Returning from the war I locked away my gun
put away my uniform and that part of me
I was already damaged and not quite whole
thrown back into the world with bleak uncertainty
doubt funnels through my brain like a sieve
while I sit on a slab of ebbing confusing emotions
a large oscillating wave of self-doubt pressing against me
it never leaves me even when I pretend to sleep
I feel it’s weight upon me even now as I try to speak
a cell-block encasing my heart even though I try to break free
I ask my maker every day, what will become of me?

© Rebecca Sanchez 2018

The prompt was weapon and I could have added it to the poem but this (fantasy) soldier is a weapon himself, taught to both use and become a weapon. Once home, our soldiers find it hard to turn off these learned behaviors and stop the bad memories from returning home with them.

Deactivate-remove from active duty in the military.

I used the animated GIF to write my poem and found it during a Google image search.

Written with my friends at Poets United.


18 thoughts on “Deactivated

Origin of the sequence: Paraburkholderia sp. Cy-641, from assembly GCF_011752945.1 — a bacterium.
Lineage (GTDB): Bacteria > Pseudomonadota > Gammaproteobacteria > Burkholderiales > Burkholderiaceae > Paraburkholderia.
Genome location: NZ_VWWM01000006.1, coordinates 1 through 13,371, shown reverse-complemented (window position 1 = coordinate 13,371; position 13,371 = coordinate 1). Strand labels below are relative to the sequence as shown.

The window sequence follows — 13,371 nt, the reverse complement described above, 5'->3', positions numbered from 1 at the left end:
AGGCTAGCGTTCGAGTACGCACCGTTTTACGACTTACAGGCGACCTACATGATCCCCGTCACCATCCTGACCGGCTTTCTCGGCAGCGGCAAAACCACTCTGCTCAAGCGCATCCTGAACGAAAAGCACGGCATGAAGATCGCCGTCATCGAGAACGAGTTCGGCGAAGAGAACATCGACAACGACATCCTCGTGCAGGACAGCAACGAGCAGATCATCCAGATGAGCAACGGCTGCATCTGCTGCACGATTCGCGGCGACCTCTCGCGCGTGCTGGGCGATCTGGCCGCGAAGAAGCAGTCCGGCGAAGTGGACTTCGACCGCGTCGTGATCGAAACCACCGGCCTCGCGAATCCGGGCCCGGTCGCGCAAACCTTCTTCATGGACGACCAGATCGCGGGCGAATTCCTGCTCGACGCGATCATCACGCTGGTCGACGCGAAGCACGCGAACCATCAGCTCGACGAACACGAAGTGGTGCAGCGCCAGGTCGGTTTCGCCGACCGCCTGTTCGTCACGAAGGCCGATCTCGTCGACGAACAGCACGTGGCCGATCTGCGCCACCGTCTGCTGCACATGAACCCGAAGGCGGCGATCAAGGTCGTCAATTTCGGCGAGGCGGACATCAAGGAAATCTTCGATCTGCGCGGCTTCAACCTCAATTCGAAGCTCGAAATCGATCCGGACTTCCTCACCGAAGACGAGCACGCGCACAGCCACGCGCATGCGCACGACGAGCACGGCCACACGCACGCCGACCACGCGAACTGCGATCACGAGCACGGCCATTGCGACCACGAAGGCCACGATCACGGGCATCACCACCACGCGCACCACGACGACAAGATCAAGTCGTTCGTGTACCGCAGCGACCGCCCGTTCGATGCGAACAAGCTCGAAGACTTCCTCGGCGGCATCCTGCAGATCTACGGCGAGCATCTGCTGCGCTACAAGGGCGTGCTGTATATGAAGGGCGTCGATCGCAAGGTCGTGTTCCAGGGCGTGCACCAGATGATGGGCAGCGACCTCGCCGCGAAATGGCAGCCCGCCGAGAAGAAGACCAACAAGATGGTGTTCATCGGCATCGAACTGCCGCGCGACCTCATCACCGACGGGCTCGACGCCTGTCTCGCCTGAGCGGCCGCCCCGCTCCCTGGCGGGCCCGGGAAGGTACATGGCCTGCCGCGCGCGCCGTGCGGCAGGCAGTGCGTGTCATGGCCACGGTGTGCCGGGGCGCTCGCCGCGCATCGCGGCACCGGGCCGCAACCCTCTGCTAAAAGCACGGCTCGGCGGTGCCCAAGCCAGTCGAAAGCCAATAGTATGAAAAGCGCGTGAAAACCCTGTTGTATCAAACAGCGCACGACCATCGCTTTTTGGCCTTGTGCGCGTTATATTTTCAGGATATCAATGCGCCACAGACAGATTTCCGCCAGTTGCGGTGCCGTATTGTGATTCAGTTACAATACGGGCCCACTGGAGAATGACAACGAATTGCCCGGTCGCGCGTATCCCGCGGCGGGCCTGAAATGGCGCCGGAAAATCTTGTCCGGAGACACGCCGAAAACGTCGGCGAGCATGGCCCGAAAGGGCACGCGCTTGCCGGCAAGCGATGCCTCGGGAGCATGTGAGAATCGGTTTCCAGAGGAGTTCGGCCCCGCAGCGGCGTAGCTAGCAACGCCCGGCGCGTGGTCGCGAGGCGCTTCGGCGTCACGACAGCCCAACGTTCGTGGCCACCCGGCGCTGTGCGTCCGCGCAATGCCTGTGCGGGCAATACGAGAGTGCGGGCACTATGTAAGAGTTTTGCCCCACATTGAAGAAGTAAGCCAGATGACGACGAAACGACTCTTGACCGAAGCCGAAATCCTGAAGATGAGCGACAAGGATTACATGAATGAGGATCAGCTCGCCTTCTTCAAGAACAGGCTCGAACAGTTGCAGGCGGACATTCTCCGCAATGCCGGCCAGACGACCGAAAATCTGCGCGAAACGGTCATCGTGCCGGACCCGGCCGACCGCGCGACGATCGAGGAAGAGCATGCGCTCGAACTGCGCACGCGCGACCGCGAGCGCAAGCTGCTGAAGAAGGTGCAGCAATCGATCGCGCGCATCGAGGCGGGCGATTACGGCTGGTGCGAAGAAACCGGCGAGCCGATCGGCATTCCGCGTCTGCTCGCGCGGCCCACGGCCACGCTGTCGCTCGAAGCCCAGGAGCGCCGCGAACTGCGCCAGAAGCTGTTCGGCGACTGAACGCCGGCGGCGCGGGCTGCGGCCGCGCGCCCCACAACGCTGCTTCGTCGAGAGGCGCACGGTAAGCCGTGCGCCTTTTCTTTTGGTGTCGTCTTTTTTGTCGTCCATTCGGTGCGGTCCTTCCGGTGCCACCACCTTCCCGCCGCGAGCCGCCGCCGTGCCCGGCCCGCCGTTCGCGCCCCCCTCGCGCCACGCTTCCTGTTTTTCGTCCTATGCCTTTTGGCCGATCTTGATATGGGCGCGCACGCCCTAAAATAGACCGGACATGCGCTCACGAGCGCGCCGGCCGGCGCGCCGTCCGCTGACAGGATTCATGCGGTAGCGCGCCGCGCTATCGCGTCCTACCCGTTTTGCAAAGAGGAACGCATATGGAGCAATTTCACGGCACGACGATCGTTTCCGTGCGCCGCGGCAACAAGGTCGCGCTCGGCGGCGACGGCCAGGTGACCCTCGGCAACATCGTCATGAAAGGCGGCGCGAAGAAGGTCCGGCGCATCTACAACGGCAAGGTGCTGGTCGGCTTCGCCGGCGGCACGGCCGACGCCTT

1. You can take the soldier out of the war. Much harder to remove the war from the soldier. I feel so sad for young men , thrown into hell, and expected to return to normal afterwards. Not possible. Well written poem, Bekkie.

    Liked by 1 person

  2. Servicemen and women are ‘cannon fodder’
    and it took time to understand that the trauma associated with active service was a genuine illness as lives were expendable, deaths were a calculated risk despite the consequences to the families left behind. Only slowly has the problem been addressed.

    Liked by 1 person

  3. I remember one of MLK’s last speeches when he rued trying to teach non-violence when the gov’t taught violence so thoroughly–turning young men (then it was men) into weapons. The contradictions are numbing. Your poem truly captures that.

    Liked by 1 person

  4. Your words, though imagined, are strong of truth Bekkie.
    So many men who serve their country are abandoned once home, by the same country they served. And those with a heart certainly return damaged.
    Wilfred Owen is a wonderful poet and his words his knowing, lets us know and hopefully understand…
    Anna :o]

    Liked by 1 person

  5. Your imagination has served you well in the writing of this poem. There are too many broken (mostly) men wandering around wondering what will become of them, now that they are no longer engaged in combat.

    Liked by 1 person

  6. How I wish this whole planet was a war free zone. It’s difficult for a soldier (fortunate to return home) to erase ‘bad memories’ because he’s a human. No wonder Wilfred Owen, the soldier poet wrote so much against war and its machinery.

    Liked by 1 person

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